from The Century Dictionary.
- noun The white poplar, Populus alba: so called from the white color of its twigs and leaves. See
poplar. Also called abel-tree, and sometimes abbey.
from the GNU version of the Collaborative International Dictionary of English.
- noun The white poplar (
from WordNet 3.0 Copyright 2006 by Princeton University. All rights reserved.
- noun a poplar that is widely cultivated in the United States; has white bark and leaves with whitish undersurfaces
from The American Heritage® Dictionary of the English Language, 4th Edition
from Wiktionary, Creative Commons Attribution/Share-Alike License
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Infection control precautions were substantially strengthened in all hospitals across the region, and we've been abele to contain community spread, as I say.
Other varieties of the common white poplar or abele are occasionally useful, although most of them sprout badly and may become a nuisance.
The European mountain-ash -- which in beauty, dimensions, and healthfulness of growth is superior to our own  -- the horse-chestnut, and the abele, or silver poplar, are valuable additions to the ornamental trees of North America.
Earth as Modified by Human Action, The~ Chapter 03 (historical)
A park full of merry hay-makers; gay red and blue waggons; stalwart horses switching off the flies; dark avenues of tall elms; groups of abele, 'tossing their whispering silver to the sun'; and amid them the house, -- a great square red-brick mass, made light and cheerful though by quoins and windows of white Sarsden stone, with high peaked French roofs, broken by louvres and dormers, haunted by a thousand swallows and starlings.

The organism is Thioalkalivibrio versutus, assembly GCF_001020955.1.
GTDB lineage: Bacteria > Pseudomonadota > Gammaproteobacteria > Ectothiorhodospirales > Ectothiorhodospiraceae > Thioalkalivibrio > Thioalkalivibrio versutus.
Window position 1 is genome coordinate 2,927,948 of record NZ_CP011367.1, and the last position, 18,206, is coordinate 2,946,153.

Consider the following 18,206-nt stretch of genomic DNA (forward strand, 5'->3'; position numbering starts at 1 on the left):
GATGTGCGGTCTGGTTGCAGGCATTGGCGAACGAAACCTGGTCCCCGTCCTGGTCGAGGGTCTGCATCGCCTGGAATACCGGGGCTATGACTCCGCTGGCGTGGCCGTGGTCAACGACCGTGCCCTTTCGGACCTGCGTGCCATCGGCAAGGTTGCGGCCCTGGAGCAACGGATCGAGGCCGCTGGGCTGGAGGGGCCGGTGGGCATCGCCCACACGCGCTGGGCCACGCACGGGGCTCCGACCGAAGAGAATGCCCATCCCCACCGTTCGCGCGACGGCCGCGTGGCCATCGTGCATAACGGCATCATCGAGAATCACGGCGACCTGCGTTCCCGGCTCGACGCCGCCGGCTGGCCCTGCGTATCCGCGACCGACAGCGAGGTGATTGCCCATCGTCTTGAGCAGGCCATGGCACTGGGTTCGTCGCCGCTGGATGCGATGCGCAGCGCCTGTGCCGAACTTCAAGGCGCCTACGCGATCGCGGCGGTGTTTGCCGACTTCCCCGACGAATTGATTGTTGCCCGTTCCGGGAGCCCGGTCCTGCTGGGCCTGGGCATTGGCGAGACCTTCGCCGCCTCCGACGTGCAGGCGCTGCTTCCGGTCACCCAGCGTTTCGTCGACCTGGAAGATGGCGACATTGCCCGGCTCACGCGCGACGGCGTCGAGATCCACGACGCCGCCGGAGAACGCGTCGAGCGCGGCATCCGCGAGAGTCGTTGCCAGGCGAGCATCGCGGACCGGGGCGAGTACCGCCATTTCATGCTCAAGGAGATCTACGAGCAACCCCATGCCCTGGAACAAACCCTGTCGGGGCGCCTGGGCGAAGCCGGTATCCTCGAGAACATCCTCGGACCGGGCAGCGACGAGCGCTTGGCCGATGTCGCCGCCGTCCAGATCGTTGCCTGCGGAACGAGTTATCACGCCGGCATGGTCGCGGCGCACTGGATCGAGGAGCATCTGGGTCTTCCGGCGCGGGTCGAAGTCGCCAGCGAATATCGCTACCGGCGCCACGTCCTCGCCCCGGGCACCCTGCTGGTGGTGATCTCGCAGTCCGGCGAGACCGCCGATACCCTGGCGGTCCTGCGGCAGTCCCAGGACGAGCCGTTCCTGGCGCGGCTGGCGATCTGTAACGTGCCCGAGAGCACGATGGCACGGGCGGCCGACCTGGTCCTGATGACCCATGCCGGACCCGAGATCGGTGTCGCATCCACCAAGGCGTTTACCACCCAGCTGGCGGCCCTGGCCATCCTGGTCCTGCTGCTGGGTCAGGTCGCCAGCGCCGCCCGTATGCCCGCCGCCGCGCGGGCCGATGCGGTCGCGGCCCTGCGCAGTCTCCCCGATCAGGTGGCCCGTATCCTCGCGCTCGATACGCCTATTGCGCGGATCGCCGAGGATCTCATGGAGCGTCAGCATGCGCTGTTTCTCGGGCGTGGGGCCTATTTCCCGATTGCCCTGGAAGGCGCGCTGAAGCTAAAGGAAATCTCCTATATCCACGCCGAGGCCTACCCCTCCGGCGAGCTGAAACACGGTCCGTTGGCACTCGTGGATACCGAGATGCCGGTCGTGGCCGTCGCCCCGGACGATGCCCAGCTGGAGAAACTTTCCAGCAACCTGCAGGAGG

The Beauties of Nature and the Wonders of the World We Live In
The sides of country roads where the abele has been planted are sometimes obstructed for a considerable distance by the thrifty shoots from underground.
Roman camps and scattered blocks of Sarsden stone, till we descend into the long green vale where, among groves of poplar and abele, winds silver Whit.
A park full of merry haymakers; gay red and blue waggons; stalwart horses switching off the flies; dark avenues of tall elms; groups of abele, 'tossing their whispering silver to the sun;' and amid them the house.
The best use of the poplar, and _abele_ (which are all of them hospitable trees, for any thing thrives under their shades) is for walks and avenues about grounds which are situated low, and near the water, till coming to be very old, they are apt to grow knurry, and out of proportion.
_abele_, and we have of late _abele_ much transported out of Holland:
[Bailey, in his _Dictionary_, says, "An abele-tree is a fine kind of white poplar."
Notes and Queries, Number 74, March 29, 1851 A Medium of Inter-communication for Literary Men, Artists, Antiquaries, Genealogists, etc.
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